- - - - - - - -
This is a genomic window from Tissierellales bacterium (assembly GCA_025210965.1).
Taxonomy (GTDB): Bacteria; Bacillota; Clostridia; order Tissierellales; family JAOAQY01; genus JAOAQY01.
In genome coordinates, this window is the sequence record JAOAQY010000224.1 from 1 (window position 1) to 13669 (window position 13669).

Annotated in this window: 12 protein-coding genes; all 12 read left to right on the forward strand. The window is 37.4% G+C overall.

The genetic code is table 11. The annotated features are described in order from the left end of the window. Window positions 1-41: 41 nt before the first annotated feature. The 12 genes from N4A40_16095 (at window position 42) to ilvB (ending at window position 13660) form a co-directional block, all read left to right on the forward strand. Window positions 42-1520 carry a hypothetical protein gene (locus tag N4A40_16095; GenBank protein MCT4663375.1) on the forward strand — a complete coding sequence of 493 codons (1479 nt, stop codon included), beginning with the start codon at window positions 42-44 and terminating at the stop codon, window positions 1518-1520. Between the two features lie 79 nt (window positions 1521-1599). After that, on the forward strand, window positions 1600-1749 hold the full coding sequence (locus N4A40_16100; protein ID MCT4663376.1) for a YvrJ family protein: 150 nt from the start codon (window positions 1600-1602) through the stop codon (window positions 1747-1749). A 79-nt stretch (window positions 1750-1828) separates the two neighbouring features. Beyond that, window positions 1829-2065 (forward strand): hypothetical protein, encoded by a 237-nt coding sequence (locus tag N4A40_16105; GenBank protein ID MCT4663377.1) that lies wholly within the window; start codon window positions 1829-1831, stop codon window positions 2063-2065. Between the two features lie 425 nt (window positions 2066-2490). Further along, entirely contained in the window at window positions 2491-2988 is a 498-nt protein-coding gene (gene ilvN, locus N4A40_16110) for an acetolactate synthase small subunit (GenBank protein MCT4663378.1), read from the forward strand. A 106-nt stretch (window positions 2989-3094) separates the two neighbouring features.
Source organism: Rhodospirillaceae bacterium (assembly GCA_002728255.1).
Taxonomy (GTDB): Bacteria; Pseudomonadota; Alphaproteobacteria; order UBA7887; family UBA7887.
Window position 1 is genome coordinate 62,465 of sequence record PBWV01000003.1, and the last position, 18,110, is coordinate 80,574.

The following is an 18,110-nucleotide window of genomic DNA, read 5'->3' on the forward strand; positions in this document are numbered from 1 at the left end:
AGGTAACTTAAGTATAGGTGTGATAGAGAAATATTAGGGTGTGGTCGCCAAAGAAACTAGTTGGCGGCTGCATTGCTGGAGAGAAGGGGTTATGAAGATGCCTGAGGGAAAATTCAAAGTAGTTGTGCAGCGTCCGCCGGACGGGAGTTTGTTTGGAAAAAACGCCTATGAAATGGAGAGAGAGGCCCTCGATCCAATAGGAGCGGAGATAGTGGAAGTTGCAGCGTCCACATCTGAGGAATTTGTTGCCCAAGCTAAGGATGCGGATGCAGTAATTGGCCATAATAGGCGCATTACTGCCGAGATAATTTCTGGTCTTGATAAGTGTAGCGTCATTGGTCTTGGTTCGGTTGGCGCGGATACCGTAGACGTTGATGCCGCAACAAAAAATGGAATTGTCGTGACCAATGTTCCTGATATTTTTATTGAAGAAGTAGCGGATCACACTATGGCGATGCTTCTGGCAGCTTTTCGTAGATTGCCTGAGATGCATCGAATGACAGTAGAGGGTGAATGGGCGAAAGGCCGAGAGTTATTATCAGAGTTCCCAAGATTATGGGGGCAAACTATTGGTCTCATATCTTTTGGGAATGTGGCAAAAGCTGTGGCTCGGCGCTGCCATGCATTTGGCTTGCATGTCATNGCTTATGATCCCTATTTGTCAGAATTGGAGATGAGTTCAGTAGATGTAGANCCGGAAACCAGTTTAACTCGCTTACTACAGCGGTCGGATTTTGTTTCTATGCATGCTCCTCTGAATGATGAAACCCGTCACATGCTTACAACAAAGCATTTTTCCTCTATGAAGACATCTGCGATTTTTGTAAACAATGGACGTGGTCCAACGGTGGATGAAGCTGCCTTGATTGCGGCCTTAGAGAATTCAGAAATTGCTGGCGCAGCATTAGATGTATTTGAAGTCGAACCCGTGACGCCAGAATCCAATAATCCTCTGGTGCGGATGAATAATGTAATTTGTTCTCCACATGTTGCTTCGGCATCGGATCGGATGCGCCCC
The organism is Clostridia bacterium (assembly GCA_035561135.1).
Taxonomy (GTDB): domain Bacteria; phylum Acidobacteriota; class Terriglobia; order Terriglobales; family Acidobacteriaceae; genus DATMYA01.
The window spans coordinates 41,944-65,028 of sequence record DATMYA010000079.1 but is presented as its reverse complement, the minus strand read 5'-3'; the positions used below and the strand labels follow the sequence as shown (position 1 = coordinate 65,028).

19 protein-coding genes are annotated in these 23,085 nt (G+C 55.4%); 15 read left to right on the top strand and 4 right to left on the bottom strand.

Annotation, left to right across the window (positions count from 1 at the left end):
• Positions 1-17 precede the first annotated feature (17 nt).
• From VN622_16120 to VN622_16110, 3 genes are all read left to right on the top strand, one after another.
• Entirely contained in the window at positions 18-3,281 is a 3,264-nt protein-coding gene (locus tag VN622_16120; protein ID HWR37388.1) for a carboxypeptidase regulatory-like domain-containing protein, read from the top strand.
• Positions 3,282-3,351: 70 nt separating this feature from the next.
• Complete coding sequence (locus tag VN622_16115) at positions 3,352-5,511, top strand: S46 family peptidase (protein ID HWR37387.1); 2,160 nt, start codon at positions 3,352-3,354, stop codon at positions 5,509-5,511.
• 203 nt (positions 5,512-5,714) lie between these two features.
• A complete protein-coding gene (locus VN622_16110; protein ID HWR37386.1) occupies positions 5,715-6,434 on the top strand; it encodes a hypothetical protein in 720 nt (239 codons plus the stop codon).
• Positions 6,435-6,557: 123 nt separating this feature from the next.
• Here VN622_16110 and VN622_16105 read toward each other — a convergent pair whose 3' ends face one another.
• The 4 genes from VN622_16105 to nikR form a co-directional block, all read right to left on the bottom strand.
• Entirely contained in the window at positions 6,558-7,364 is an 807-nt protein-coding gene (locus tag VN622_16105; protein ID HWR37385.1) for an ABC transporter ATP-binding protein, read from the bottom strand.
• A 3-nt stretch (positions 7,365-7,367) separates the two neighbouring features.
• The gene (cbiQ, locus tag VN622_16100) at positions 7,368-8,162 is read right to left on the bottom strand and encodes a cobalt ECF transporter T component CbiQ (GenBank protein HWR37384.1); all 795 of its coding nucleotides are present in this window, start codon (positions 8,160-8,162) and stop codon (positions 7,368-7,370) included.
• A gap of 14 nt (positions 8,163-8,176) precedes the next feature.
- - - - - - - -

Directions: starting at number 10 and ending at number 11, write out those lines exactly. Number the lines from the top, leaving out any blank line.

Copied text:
AGGTAACTTAAGTATAGGTGTGATAGAGAAATATTAGGGTGTGGTCGCCAAAGAAACTAGTTGGCGGCTGCATTGCTGGAGAGAAGGGGTTATGAAGATGCCTGAGGGAAAATTCAAAGTAGTTGTGCAGCGTCCGCCGGACGGGAGTTTGTTTGGAAAAAACGCCTATGAAATGGAGAGAGAGGCCCTCGATCCAATAGGAGCGGAGATAGTGGAAGTTGCAGCGTCCACATCTGAGGAATTTGTTGCCCAAGCTAAGGATGCGGATGCAGTAATTGGCCATAATAGGCGCATTACTGCCGAGATAATTTCTGGTCTTGATAAGTGTAGCGTCATTGGTCTTGGTTCGGTTGGCGCGGATACCGTAGACGTTGATGCCGCAACAAAAAATGGAATTGTCGTGACCAATGTTCCTGATATTTTTATTGAAGAAGTAGCGGATCACACTATGGCGATGCTTCTGGCAGCTTTTCGTAGATTGCCTGAGATGCATCGAATGACAGTAGAGGGTGAATGGGCGAAAGGCCGAGAGTTATTATCAGAGTTCCCAAGATTATGGGGGCAAACTATTGGTCTCATATCTTTTGGGAATGTGGCAAAAGCTGTGGCTCGGCGCTGCCATGCATTTGGCTTGCATGTCATNGCTTATGATCCCTATTTGTCAGAATTGGAGATGAGTTCAGTAGATGTAGANCCGGAAACCAGTTTAACTCGCTTACTACAGCGGTCGGATTTTGTTTCTATGCATGCTCCTCTGAATGATGAAACCCGTCACATGCTTACAACAAAGCATTTTTCCTCTATGAAGACATCTGCGATTTTTGTAAACAATGGACGTGGTCCAACGGTGGATGAAGCTGCCTTGATTGCGGCCTTAGAGAATTCAGAAATTGCTGGCGCAGCATTAGATGTATTTGAAGTCGAACCCGTGACGCCAGAATCCAATAATCCTCTGGTGCGGATGAATAATGTAATTTGTTCTCCACATGTTGCTTCGGCATCGGATCGGATGCGCCCC
The organism is Clostridia bacterium (assembly GCA_035561135.1).